Motherhood Consumes the Poet

The literary consequences of raising a child

A portrait of Suzanne Buffam by the poet's daughter.

Before my first daughter was born, I swore to live by a new rule: never write about the baby. To me, there could be nothing so distasteful as the woman poet gone domestic, nothing so cliché. I was young, straight out of McGill, unexpectedly pregnant during what was meant to be a year off before grad school. I had been writing poetry in a dedicated way for a few years, publishing in our small student journal and feeling like part of a scene. I wasn’t going to let a baby change me, man.

As though this helpless, mewling, scratching creature that I loved ferociously despite the off-putting helplessness could do anything but transform me. I was consumed. Consumed physically, as she nursed for hours while I sobbed on the couch or stood with her at the kitchen counter, one arm reaching to shovel sizzling fish sticks straight from the toaster oven into my mouth, the other supporting her angry pink body, her little lips latched on for dear life. Consumed emotionally, mentally, as she woke me with screams each morning and kept me up until all hours. Very soon it became clear that I really needn’t worry about writing about the baby, because it was unlikely I would ever string together enough thoughts to write about anything.

It is difficult enough for a poet to follow up on a strong career start, even without the added emotional and temporal drain of child-rearing.

This concern is what Suzanne Buffam explores in her third collection, A Pillow Book, a connected series of thoughts, observations, meditations, dream sequences, and aphorisms of a mother battling sleeplessness. “The closest I come to writing poems these days are the lists I jot down in the little blue notebook I keep beside my pillow to remind myself, years hence, how my middle years were spent.”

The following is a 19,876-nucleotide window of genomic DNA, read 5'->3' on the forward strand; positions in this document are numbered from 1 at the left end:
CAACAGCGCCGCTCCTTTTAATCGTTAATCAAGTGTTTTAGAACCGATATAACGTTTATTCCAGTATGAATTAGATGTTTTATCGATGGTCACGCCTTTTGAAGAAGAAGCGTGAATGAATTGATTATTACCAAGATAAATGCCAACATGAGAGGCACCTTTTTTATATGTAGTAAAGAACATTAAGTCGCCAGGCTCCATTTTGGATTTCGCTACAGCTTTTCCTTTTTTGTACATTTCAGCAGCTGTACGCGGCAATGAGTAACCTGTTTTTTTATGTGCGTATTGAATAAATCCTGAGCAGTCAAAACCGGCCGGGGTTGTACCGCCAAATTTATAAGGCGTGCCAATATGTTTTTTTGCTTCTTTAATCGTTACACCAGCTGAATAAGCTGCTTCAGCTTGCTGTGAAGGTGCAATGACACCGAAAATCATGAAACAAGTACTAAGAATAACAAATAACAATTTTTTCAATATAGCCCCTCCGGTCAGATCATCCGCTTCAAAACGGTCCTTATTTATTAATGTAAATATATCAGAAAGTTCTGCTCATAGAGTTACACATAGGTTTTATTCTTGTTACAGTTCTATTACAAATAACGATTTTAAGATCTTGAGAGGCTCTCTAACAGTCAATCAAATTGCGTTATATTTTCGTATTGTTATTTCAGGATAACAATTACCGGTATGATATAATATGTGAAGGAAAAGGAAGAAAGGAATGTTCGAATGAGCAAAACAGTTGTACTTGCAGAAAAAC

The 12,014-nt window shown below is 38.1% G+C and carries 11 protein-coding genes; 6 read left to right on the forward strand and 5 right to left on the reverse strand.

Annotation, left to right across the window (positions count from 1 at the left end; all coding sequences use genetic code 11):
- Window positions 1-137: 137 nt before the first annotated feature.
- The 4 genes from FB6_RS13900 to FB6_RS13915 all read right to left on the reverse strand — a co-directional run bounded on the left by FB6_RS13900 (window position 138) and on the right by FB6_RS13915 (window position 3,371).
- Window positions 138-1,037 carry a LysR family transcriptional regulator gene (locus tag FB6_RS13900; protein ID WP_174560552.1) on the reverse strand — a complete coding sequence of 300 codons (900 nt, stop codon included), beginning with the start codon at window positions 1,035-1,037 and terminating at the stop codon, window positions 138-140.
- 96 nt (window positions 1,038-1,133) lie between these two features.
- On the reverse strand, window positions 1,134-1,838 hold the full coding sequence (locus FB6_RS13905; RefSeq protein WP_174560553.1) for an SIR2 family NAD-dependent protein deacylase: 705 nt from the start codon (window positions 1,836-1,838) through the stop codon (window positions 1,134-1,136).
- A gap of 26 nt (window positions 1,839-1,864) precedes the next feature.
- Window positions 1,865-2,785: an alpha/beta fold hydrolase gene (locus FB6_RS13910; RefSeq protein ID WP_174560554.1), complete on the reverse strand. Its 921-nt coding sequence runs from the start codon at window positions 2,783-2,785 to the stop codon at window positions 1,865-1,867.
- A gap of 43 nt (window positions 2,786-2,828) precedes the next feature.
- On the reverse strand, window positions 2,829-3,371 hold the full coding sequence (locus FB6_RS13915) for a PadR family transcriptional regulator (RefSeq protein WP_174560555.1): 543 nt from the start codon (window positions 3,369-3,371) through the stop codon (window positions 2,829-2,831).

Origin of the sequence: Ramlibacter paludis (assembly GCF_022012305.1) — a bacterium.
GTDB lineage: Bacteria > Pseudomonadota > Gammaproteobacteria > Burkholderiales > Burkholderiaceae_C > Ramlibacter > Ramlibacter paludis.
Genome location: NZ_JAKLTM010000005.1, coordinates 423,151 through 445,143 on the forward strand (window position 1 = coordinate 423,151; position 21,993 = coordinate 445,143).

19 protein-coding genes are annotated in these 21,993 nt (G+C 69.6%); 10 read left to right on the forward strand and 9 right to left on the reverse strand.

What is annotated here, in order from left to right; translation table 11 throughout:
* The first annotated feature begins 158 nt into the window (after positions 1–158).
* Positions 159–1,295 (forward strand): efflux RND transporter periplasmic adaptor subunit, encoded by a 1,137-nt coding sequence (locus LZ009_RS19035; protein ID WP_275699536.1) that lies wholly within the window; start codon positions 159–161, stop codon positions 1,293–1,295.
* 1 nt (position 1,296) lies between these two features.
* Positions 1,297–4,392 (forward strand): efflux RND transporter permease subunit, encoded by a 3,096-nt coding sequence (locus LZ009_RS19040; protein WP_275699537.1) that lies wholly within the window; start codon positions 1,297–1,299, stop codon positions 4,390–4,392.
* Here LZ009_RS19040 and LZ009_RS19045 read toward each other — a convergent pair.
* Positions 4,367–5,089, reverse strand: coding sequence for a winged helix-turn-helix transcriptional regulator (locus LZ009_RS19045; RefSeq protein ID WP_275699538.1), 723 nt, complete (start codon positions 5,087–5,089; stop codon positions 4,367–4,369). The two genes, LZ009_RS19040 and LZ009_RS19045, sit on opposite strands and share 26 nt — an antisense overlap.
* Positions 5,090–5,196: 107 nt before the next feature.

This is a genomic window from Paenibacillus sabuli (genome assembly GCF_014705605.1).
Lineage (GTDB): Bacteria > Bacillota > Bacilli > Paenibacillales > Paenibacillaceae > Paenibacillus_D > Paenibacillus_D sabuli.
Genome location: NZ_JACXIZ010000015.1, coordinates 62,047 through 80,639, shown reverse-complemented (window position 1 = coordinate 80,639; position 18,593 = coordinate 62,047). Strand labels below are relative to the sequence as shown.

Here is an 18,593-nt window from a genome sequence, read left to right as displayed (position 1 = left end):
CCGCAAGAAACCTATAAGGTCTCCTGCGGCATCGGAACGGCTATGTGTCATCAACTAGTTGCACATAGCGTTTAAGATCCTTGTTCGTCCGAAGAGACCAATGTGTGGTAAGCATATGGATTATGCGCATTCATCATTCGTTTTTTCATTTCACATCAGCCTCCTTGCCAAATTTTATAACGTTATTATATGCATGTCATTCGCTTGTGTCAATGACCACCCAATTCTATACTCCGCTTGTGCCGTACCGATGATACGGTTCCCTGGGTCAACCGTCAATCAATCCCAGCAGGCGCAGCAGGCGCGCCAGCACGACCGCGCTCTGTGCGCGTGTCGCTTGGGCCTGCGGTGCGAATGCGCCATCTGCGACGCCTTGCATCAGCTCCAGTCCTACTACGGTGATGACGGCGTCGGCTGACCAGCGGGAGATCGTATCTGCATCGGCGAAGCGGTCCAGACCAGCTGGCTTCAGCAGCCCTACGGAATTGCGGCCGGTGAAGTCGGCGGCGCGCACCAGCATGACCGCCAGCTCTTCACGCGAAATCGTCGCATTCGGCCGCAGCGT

Readers familiar with Buffam’s 2010 collection, the Griffin-shortlisted The Irrationalist, will recognize A Pillow Book as picking up where an earlier prose poem, “Trying,” leaves off. In “Trying,” the reader is led through the difficulties and disappointments of a married couple attempting to conceive. In A Pillow Book, the intangible child once tried for is now a pre-schooler, referred to exclusively as “Her Majesty.” Buffam is tender but unsentimental. There is frustration, concern, anxiety, but also love. What comes through most honestly is exasperation—familiar to those who have been fortunate enough to experience the relentless tedium of day-to-day life with small children, with its attendant swimming lessons, potty training, arts and crafts, and bedtimes that include “a forty-minute meltdown, an ostensibly unintentional head-butt, a grudging apology, a warm bath, two books, and three off-key a capella nonconsensual renditions of Tomorrow.”

There is a hint of “be careful what you wish for” here; after trying and succeeding, the couple is now faced with new tensions, and the poem’s speaker fears that motherhood will impede her literary success. Early on, Buffam writes that on Mortimer Adler’s list of Great Books of the Western World, “only four, I can’t help counting, were written by women—Virginia, Willa, Jane, and George—none of whom, as far as I can discover, were anyone’s mother.”

Later the poet-speaker recalls a conversation with “a famous aging editor in New York . . . Did I have any children, he wanted to know . . . I’d just turned thirty-seven and had none. Good, he said firmly. You’ll be finished as a writer if you do.” Given Buffam’s early successes (before the aforementioned Griffin nomination, her debut collection, Past Imperfect, earned her the Gerald Lampert Award), this concern is fair; it is difficult enough for a poet to follow up on a strong career start, even without the added emotional and temporal drain of child-rearing.